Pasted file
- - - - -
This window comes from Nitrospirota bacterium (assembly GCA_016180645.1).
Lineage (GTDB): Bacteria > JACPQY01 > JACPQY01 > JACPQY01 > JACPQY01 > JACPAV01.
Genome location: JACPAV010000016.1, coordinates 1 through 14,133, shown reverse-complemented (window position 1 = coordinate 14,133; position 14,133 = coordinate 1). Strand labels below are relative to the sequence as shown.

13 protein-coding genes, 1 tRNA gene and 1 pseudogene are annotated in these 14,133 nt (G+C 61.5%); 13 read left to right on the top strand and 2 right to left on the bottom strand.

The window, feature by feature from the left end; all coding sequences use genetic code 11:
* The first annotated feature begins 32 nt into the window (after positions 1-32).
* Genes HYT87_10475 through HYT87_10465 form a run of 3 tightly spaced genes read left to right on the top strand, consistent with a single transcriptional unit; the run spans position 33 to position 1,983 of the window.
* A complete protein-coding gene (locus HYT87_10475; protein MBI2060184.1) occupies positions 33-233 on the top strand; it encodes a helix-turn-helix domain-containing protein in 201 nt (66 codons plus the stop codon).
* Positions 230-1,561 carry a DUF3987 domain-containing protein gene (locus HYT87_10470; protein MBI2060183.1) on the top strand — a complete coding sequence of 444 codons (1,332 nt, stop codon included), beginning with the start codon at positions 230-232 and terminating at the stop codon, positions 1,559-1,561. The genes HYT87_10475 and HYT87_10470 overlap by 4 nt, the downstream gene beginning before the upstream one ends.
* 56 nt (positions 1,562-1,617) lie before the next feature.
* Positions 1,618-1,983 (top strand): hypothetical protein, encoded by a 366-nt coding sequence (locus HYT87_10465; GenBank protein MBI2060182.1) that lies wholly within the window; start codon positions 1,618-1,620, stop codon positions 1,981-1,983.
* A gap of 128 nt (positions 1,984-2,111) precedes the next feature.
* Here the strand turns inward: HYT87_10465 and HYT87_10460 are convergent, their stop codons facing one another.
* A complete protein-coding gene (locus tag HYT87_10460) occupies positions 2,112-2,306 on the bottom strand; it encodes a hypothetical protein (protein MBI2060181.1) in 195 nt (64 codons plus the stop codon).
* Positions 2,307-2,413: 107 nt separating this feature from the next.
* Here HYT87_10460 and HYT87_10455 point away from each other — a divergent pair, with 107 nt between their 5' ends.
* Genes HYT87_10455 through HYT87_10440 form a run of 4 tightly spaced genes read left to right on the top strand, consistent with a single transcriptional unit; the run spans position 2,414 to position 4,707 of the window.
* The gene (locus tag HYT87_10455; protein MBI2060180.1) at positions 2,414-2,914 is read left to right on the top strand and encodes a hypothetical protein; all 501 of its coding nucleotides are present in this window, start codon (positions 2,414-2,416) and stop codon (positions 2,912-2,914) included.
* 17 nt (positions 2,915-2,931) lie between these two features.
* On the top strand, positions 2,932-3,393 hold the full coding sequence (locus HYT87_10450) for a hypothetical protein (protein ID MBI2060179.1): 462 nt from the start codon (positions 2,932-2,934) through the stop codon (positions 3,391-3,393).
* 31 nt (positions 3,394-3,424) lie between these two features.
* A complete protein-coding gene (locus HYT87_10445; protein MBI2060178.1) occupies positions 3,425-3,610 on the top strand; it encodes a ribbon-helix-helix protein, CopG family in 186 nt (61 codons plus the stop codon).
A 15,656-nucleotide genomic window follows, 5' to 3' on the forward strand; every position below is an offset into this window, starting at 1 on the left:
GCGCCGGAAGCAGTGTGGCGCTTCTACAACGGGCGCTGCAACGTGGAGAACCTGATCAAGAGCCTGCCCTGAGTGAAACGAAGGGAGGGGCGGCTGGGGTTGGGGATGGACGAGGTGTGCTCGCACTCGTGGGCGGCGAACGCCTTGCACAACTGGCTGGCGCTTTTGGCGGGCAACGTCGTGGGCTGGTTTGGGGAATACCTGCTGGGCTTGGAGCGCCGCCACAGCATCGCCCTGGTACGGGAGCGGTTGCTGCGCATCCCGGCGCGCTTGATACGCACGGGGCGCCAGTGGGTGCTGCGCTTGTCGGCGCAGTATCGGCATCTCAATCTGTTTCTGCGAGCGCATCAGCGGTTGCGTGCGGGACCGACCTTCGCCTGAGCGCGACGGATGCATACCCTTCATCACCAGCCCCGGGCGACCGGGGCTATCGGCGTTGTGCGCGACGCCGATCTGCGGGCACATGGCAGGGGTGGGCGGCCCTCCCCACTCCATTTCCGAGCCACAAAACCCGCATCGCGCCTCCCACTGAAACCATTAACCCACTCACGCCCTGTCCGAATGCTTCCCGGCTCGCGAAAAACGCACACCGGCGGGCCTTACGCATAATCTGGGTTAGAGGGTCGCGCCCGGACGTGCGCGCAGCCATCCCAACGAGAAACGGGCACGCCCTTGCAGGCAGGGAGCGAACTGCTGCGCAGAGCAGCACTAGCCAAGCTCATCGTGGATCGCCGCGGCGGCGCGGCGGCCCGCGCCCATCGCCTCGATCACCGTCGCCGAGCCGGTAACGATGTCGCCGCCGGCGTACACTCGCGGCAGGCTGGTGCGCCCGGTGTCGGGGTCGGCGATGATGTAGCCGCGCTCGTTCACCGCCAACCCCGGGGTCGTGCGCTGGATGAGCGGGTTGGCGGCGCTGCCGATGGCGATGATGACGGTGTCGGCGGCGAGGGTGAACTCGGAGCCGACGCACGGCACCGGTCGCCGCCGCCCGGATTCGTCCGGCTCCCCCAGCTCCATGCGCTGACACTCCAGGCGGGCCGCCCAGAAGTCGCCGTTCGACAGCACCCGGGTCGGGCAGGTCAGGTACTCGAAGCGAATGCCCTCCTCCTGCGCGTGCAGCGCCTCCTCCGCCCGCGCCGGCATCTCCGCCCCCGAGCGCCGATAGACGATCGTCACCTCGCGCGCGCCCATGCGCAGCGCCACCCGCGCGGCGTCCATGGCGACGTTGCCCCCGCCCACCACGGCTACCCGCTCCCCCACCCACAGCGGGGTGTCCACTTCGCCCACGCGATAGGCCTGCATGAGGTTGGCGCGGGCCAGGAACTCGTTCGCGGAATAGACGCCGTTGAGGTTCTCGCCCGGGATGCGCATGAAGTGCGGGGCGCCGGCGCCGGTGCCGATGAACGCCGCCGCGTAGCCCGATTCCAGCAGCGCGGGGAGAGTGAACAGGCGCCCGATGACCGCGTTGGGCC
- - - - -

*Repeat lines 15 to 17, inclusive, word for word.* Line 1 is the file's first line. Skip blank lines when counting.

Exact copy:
* Positions 2,307-2,413: 107 nt separating this feature from the next.
* Here HYT87_10460 and HYT87_10455 point away from each other — a divergent pair, with 107 nt between their 5' ends.
* Genes HYT87_10455 through HYT87_10440 form a run of 4 tightly spaced genes read left to right on the top strand, consistent with a single transcriptional unit; the run spans position 2,414 to position 4,707 of the window.